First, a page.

Home Back Issues Nov/Dec 2012 Mustang money

Mustang money

| Print |  Email
Articles - Nov/Dec 2012
Monday, November 05, 2012
Article Index
Mustang money
Page 2
Page 3
Page 4

BY LEE VAN DER VOO

 

1112 MustangMoney 01
Above: A herd of Kigers at Rick Littleton’s Kiger Mustang Ranch in Bend, one of the largest Kiger breeding ranches in Oregon, and one of only a few breeders in the United States to maintain a herd of mares and stallions in a regular breeding program. Only about 100 Kiger mustangs exist in the wild today. Another 1,000 live in captivity.
Below: Rick Littleton’s grandfather had him riding wild horses at the age of 3 and breaking them by 7. The family earned $30 for each wild horse they broke and sold on their Wyoming ranch in those days. Today Littleton is one of the largest Kiger breeders in Oregon, once selling a horse for roughly $20,000.
// Photos by Joseph Eastburn
1112 MustangMoney 02

Steve Polinger fell in love. Too many times. With his wife’s permission to bring three or four horses home from Oregon, he ended up with 12. They were so good, he says, he just couldn’t stop bidding.

The horses, all Kiger mustangs, all rounded up in Southeast Oregon by the Bureau of Land Management, are something of a seed crop now. Only about 100 Kigers still exist in the wild. The other 1,000 or so live in captivity with owners and breeders like Polinger, entrenched as he is in a personal pursuit to preserve this horse with presumed ties to the Conquistadors.

“Integrity is how you make money,” Polinger says. And from that perch, he is poised to become the provider of the highest-quality Kigers in the Southwest. At his home in Tucson, Ariz., he keeps a small herd of Kigers in a state-of-the-art adobe barn. He plans to compete with prominent Kiger breeders in Texas, Washington and Oregon, where the breed was founded. Numerous small breeding operations also dot the Pacific Northwest and the country.

Polinger’s enthusiastic entry into the Kiger marketplace comes amid hopeful discussion about the future of the breed, talk that follows several years of breeder consolidation in a generally limping horse economy. It also follows deep controversy in the Kiger community about crossbreeding of the horses with other mustangs, a practice that’s called counterfeiting by some, a nonissue by others, and has meanwhile raised major concerns for buyers.

These horse lovers will tell you: Kigers are not just any other mustang. A unique wild breed that exhibits characteristics of the Spanish mustang, Kigers hail from the remote Steens and Riddle ranges of Southeastern Oregon. They are collected by a diverse fan club that includes trail riders and eccentrics, executives and well-heeled Europeans. Coveted for an unusual ability to form close bonds with humans, they are also known for their good looks: stripes on the knees and hocks, stunning bicolored manes and tails, dark ears, and face masks evocative of the Wild West.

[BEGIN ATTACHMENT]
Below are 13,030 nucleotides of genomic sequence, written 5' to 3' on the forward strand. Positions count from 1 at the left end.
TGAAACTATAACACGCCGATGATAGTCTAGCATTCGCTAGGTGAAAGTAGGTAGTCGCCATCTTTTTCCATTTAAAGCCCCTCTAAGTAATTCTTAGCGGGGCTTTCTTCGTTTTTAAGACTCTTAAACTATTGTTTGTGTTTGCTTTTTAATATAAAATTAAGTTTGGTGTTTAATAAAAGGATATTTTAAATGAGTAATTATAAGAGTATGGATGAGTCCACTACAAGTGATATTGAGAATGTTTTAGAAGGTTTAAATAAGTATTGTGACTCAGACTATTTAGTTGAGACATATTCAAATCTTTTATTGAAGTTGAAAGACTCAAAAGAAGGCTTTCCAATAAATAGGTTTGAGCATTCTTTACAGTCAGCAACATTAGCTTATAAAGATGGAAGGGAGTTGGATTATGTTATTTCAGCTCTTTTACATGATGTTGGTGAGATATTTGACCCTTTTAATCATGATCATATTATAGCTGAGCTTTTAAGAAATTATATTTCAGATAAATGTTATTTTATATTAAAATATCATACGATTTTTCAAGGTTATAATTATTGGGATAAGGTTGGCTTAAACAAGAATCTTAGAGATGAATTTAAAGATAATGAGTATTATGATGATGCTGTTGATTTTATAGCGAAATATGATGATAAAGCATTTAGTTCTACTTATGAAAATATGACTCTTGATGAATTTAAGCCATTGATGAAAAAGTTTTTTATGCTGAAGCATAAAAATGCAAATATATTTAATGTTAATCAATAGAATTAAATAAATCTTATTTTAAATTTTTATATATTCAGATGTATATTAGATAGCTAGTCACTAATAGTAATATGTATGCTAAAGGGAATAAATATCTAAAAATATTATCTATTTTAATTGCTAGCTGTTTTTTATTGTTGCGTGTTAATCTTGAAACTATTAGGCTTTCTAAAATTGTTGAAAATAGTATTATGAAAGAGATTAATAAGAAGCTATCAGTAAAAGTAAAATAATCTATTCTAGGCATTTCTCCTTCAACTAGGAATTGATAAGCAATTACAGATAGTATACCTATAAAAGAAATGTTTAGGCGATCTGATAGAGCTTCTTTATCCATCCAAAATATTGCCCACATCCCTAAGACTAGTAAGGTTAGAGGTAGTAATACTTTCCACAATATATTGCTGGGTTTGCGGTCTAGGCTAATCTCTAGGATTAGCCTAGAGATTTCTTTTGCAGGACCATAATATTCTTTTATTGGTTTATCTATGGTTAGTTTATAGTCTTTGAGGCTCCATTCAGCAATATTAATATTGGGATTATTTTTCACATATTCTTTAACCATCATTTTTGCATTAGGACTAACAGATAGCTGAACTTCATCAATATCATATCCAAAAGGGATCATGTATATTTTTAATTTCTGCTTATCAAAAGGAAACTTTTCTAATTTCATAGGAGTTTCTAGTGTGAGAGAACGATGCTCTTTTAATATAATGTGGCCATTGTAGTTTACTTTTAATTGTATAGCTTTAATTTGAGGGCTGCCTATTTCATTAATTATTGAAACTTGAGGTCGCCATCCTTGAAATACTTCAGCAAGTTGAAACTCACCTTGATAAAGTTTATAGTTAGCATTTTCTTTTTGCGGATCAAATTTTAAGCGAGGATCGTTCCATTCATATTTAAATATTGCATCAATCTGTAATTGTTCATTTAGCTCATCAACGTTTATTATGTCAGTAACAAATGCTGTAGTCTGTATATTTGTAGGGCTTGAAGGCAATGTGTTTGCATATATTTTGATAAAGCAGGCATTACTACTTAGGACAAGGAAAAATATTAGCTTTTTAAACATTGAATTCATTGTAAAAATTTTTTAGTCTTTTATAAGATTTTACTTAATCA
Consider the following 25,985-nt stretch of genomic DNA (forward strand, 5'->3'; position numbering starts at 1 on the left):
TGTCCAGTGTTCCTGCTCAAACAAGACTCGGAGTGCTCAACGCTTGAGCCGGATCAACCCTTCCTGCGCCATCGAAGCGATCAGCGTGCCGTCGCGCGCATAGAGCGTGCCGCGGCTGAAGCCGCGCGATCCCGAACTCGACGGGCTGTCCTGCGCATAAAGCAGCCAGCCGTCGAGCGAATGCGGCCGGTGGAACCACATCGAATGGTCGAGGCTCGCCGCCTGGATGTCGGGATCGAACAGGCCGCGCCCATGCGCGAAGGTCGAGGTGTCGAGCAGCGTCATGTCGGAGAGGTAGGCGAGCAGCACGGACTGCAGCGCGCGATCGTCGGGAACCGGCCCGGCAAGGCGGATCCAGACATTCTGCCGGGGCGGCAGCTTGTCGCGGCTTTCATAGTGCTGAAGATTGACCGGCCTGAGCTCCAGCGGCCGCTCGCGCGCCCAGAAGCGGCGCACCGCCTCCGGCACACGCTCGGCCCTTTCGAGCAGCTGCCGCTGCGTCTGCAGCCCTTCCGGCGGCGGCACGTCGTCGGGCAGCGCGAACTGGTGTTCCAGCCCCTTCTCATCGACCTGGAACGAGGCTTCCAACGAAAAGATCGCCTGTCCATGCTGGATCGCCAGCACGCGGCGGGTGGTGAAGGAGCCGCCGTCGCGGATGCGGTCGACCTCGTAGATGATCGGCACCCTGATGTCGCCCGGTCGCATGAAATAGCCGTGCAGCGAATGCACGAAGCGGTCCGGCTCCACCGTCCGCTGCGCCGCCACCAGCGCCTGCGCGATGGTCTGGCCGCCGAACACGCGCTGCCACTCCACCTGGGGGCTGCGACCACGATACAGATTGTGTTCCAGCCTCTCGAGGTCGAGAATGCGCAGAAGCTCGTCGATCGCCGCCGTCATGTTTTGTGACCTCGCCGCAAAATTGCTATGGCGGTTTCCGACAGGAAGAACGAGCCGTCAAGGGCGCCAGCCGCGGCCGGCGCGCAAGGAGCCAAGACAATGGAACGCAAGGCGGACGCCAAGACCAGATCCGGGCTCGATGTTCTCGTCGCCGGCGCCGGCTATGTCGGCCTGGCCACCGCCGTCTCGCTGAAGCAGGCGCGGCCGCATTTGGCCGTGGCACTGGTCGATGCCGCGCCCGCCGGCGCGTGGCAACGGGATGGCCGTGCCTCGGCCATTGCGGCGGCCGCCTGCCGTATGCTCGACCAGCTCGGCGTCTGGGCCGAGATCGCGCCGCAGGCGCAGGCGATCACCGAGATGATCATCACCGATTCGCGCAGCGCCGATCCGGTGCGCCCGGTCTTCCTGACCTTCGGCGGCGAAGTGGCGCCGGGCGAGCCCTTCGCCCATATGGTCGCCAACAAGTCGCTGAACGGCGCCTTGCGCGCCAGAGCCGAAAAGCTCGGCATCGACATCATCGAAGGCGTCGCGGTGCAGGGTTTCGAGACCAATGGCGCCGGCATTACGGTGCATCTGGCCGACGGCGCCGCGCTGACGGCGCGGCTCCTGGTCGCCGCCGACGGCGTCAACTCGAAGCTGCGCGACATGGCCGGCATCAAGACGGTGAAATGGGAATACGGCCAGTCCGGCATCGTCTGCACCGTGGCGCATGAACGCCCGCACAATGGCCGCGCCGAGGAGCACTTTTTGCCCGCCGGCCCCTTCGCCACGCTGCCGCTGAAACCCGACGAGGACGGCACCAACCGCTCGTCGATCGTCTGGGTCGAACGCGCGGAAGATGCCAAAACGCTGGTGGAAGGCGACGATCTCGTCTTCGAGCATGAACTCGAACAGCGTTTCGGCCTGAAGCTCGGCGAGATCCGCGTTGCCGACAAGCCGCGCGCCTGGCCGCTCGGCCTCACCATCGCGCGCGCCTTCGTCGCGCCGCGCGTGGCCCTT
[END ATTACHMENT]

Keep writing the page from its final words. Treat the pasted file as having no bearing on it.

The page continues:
More Articles

Downtime

October 2014
Thursday, September 25, 2014
BY JESSICA RIDGWAY

I'm not very interesting,” says a modest Ray Di Carlo, CEO and executive producer of Bent Image Labs, an animation and visual effects studio.


Read more...

October surprise

News
Sunday, October 12, 2014
roundup-logo-thumb-14BY LINDA BAKER

Cylvia Hayes, tabloid vs. watchdog journalism and the looming threat of a Cascadia earthquake.


Read more...

Healthcare Perspective

November/December 2014
Wednesday, October 22, 2014
BY KIM MOORE

A conversation with Majd El-Azma, president and CEO of LifeWise Health Plan of Oregon, followed by the Healthcare Powerlist.


Read more...

The 100 Best Companies survey is open

News
Friday, October 24, 2014

100-best-logo-2015 500pxw-1How does your workplace stack up against competitors? How can you improve workplace practices to help recruit and retain employees? Find out by taking our 100 Best Companies to Work for in Oregon survey!


Read more...

Grape Expectations

October 2014
Thursday, September 25, 2014
BY HANNAH WALLACE

Well-financed outsiders from France and California are buying up vineyards and wineries in the Willamette Valley.


Read more...

Reimagining education to solve Oregon's student debt and underemployment problems

News
Thursday, November 13, 2014
carsonstudentdept-thumbBY RYAN CARSON | OP-ED CONTRIBUTOR

How do we skill up our future technology workforce in a smart way to take advantage of these high-paying jobs? The answer shouldn’t focus only on helping people get a bachelor’s degree.


Read more...

The short list: 5 companies making a mint off kale

The Latest
Thursday, November 20, 2014
kale-thumbnailBY OB STAFF

Farmers, grocery stores and food processors cash in on kale.


Read more...
Oregon Business magazinetitle-sponsored-links-02
SPONSORED LINKS